Macedonia is representative of Greece. In spite of its historic relationship with the likes of Aristotle and Alexander the Great, Macedonia has for centuries been at the center of wars and fluctuating rulers, and was just recently released from her political bonds with Yugoslavia.
Greece, practically as old as recorded history itself, is going through something of a rebirth. This is an arduous, tumultuous process as we can see from her economic turmoil, but perhaps from these ashes a new Greece will emerge — one based more on enterprise ideas, creativity and modern practices — and there’s evidence that this is already happening in her wine industry.
According to AllAboutGreekWine.com, there has been an influx of modern technology, investment and training throughout the Greek wine industry, much of it undertaken by private individuals. These foresighted entrepreneurs see an opportunity to get away from decades of government management of the wine industry, which until now has produced the usual results of low production, mediocre quality and slow growth.
The lack of continuity and stability severely impacted Macedonia’s wine industry. It was further impacted by the phylloxera epidemic, but now is on the rebound, thanks to the ideal climate and dedicated vintners.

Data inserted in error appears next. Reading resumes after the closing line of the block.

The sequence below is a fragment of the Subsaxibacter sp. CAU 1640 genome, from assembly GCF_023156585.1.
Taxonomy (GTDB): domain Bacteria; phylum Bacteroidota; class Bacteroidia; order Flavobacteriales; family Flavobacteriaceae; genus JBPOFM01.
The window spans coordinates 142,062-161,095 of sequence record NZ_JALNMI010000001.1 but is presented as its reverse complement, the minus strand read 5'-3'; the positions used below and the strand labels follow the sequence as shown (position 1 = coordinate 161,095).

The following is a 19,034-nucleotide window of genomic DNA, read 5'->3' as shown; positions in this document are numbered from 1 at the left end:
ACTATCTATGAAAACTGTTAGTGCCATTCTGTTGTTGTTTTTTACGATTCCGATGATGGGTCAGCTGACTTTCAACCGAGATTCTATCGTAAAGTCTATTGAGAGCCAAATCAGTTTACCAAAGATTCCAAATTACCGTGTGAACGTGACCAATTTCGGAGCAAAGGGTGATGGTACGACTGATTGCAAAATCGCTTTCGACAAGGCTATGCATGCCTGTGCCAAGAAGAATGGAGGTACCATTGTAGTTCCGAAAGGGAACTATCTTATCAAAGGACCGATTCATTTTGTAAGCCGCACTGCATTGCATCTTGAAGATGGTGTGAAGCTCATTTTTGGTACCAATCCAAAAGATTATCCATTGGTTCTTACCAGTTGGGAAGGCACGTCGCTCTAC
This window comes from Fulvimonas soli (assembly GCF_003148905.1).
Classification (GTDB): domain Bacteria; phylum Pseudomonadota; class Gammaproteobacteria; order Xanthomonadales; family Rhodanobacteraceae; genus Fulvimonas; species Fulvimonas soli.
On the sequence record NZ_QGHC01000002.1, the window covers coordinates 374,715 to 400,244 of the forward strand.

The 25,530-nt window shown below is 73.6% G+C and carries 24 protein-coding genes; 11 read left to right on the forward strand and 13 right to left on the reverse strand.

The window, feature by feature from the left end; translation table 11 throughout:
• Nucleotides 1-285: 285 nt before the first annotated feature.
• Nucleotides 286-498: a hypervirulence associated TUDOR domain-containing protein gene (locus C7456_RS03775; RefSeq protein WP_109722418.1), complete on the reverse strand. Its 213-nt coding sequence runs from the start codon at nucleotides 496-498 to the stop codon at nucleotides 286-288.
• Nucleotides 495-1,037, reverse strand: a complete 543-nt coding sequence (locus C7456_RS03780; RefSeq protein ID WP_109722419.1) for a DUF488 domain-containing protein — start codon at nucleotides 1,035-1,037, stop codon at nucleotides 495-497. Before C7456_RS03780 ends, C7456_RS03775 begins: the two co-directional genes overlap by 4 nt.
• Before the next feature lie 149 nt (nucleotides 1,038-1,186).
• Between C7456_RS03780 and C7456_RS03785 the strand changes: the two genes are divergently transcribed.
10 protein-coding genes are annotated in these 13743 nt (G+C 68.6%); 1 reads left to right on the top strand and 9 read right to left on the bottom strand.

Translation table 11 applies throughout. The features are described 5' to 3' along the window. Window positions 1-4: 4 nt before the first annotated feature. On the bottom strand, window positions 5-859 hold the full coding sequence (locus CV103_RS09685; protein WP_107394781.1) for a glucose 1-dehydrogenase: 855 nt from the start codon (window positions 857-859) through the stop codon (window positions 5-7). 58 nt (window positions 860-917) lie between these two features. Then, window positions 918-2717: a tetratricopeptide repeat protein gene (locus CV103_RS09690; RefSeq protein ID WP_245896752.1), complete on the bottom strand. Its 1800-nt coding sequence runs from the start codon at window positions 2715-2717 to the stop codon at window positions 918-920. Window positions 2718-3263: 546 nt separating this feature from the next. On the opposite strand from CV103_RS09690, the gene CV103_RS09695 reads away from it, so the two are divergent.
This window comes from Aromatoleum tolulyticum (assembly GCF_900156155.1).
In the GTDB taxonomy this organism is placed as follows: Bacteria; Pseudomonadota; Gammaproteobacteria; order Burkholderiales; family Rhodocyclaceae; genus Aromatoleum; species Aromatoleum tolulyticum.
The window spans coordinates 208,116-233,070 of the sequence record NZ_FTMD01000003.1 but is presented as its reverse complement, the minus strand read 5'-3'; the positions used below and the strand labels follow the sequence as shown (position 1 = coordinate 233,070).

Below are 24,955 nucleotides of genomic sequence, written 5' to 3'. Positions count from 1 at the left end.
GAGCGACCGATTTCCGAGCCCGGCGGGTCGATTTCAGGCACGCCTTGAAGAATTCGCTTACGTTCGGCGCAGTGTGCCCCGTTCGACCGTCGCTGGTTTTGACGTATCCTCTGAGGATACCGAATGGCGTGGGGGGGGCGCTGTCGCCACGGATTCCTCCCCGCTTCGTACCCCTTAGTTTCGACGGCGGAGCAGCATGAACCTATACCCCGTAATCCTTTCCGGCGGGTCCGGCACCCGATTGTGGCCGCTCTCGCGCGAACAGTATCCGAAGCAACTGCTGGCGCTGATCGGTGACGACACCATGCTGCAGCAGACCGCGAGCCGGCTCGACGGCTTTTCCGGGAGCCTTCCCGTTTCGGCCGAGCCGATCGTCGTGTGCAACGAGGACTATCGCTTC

This Greek wine region is bordered by Kosovo, Serbia, Albania and Bulgaria, and you can certainly hear the Balkan influence in some of the major Macedonian varietals’ names: red Vranec, and whites Traminec, and Zilavka. Don’t let the unusual names stop you from trying them.
Vranec. This is a bold red wine, deep purple in the bottle, with a palatable blend of tannins and acidity that don’t overtake the predominant berry flavors. Vranec is considered Macedonia’s flagship varietal.
Traminec. This white wine has a color ranging from straw to barely pink, due to the slight pinkness of the grape. It is described as having rose and floral notes and is recommended as an accompaniment to hors d’oeuvres or as an aperitif.
Zilavka. Considered one of Bosnia’s most prestigious wines, Zilavka made its way to Macedonia and other regions. Her high acidity and sugar content render her great for making brandy, and also a rare white wine that can improve with age.
I look forward to exploring Greek wines with you and would enjoy hearing your Greek wine experiences!